blarney (n.) Look up blarney at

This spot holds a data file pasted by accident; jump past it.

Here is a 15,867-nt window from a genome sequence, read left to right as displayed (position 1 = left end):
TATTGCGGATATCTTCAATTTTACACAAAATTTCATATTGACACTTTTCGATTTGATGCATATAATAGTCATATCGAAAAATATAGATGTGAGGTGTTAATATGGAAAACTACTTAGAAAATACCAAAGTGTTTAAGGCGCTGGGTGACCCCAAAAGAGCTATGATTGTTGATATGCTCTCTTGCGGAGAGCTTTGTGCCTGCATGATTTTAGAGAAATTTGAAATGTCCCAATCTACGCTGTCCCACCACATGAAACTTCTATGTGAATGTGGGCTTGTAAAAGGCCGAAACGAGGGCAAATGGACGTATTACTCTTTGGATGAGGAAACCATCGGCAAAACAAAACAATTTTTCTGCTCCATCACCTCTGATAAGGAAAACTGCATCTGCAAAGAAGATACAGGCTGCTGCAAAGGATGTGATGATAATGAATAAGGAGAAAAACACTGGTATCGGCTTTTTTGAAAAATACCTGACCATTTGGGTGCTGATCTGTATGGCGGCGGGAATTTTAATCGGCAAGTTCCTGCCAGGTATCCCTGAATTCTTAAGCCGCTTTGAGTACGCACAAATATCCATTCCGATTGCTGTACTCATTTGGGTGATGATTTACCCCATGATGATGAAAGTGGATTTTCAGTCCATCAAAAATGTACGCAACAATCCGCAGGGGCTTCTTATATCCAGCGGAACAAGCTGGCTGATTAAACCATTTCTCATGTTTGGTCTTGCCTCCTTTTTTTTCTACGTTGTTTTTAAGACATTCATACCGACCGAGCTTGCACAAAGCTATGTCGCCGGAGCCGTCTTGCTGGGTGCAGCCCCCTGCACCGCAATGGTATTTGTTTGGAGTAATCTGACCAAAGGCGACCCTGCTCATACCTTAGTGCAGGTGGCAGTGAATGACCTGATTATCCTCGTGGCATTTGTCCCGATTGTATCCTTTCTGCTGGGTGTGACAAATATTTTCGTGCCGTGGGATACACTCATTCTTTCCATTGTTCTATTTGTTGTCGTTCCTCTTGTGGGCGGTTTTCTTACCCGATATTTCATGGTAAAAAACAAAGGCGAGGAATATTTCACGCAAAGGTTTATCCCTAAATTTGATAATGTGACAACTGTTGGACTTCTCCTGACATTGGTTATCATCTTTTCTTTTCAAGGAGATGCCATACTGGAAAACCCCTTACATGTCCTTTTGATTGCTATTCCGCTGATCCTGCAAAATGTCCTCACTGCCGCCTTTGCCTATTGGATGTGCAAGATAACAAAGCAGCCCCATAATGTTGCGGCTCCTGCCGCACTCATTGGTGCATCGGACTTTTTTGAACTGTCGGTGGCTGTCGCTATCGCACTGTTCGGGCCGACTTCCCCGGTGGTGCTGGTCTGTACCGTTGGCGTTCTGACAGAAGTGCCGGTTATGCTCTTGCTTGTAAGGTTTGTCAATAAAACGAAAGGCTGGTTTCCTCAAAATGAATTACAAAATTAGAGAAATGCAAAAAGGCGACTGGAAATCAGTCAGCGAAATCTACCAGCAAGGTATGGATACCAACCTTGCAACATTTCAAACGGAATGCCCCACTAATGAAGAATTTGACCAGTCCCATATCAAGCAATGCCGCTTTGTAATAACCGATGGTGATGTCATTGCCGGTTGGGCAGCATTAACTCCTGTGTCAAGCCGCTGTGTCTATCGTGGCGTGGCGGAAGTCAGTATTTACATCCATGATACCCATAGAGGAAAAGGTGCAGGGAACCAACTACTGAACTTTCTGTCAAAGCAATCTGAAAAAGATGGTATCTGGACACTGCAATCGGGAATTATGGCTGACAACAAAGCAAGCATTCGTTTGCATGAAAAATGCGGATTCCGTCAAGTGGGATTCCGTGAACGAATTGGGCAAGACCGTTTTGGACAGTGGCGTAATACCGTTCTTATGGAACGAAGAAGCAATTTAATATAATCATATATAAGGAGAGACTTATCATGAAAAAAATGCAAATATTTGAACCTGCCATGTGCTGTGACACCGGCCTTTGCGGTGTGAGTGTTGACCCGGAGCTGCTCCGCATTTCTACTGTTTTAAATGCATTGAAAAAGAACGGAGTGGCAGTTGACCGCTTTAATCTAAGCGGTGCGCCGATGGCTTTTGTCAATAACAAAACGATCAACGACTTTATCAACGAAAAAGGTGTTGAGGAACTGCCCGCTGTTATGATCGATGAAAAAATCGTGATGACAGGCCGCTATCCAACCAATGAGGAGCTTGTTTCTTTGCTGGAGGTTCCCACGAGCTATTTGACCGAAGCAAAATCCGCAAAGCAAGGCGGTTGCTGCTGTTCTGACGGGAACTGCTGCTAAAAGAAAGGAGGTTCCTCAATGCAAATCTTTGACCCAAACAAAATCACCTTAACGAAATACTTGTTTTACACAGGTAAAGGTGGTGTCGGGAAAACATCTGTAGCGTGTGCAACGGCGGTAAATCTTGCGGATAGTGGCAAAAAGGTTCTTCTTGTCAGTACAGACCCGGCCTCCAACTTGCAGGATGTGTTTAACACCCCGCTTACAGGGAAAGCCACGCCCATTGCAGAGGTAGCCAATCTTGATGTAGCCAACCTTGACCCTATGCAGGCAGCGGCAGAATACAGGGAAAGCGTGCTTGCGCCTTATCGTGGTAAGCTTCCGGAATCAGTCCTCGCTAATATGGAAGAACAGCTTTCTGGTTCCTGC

1796, from Blarney Stone (which is said to make a persuasive flatterer of any who kiss it), in a castle near Cork, Ireland. As Bartlett explains it, the reason is the difficulty of the feat of kissing the stone where it sits high up in the battlement: "to have ascended it, was proof of perseverence, courage, and agility, whereof many are supposed to claim the honor who never achieved the adventure." So to have kissed the Blarney Stone came to mean "to tell wonderful tales" ["Dictionary of Americanisms," 1848]. The word reached wide currency through Lady Blarney, the smooth-talking flatterer in Goldsmith's "Vicar of Wakefield" (1766). As a verb from 1803.